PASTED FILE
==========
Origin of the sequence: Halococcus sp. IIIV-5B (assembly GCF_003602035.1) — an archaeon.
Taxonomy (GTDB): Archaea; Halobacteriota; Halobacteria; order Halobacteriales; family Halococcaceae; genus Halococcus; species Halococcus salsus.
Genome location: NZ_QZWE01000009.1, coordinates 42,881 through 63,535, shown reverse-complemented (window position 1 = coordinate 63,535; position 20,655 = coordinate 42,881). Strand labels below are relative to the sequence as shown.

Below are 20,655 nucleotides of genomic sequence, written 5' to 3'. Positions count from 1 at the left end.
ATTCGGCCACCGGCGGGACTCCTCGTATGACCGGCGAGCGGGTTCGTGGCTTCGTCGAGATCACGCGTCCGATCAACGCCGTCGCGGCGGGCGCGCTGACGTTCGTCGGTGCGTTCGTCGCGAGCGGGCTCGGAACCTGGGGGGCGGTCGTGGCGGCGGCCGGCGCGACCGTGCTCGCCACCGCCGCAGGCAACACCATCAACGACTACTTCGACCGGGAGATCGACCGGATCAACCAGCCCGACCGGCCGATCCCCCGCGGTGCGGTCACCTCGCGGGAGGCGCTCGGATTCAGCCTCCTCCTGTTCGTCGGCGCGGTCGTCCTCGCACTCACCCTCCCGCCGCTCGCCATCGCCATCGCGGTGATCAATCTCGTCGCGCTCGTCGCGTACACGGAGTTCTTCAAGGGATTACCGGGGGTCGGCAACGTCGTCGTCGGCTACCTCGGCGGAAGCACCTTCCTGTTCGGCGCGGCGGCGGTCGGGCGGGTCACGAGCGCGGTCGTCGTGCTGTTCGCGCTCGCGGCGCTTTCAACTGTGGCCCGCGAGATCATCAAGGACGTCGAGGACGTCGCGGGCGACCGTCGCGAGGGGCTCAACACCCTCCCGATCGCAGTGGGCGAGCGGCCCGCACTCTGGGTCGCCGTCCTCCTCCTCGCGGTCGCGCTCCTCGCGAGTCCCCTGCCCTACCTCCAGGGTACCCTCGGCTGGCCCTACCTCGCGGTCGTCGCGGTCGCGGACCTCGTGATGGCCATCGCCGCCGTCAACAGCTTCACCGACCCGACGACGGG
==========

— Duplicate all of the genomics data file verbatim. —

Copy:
Origin of the sequence: Halococcus sp. IIIV-5B (assembly GCF_003602035.1) — an archaeon.
Taxonomy (GTDB): Archaea; Halobacteriota; Halobacteria; order Halobacteriales; family Halococcaceae; genus Halococcus; species Halococcus salsus.
Genome location: NZ_QZWE01000009.1, coordinates 42,881 through 63,535, shown reverse-complemented (window position 1 = coordinate 63,535; position 20,655 = coordinate 42,881). Strand labels below are relative to the sequence as shown.

Below are 20,655 nucleotides of genomic sequence, written 5' to 3'. Positions count from 1 at the left end.
ATTCGGCCACCGGCGGGACTCCTCGTATGACCGGCGAGCGGGTTCGTGGCTTCGTCGAGATCACGCGTCCGATCAACGCCGTCGCGGCGGGCGCGCTGACGTTCGTCGGTGCGTTCGTCGCGAGCGGGCTCGGAACCTGGGGGGCGGTCGTGGCGGCGGCCGGCGCGACCGTGCTCGCCACCGCCGCAGGCAACACCATCAACGACTACTTCGACCGGGAGATCGACCGGATCAACCAGCCCGACCGGCCGATCCCCCGCGGTGCGGTCACCTCGCGGGAGGCGCTCGGATTCAGCCTCCTCCTGTTCGTCGGCGCGGTCGTCCTCGCACTCACCCTCCCGCCGCTCGCCATCGCCATCGCGGTGATCAATCTCGTCGCGCTCGTCGCGTACACGGAGTTCTTCAAGGGATTACCGGGGGTCGGCAACGTCGTCGTCGGCTACCTCGGCGGAAGCACCTTCCTGTTCGGCGCGGCGGCGGTCGGGCGGGTCACGAGCGCGGTCGTCGTGCTGTTCGCGCTCGCGGCGCTTTCAACTGTGGCCCGCGAGATCATCAAGGACGTCGAGGACGTCGCGGGCGACCGTCGCGAGGGGCTCAACACCCTCCCGATCGCAGTGGGCGAGCGGCCCGCACTCTGGGTCGCCGTCCTCCTCCTCGCGGTCGCGCTCCTCGCGAGTCCCCTGCCCTACCTCCAGGGTACCCTCGGCTGGCCCTACCTCGCGGTCGTCGCGGTCGCGGACCTCGTGATGGCCATCGCCGCCGTCAACAGCTTCACCGACCCGACGACGGG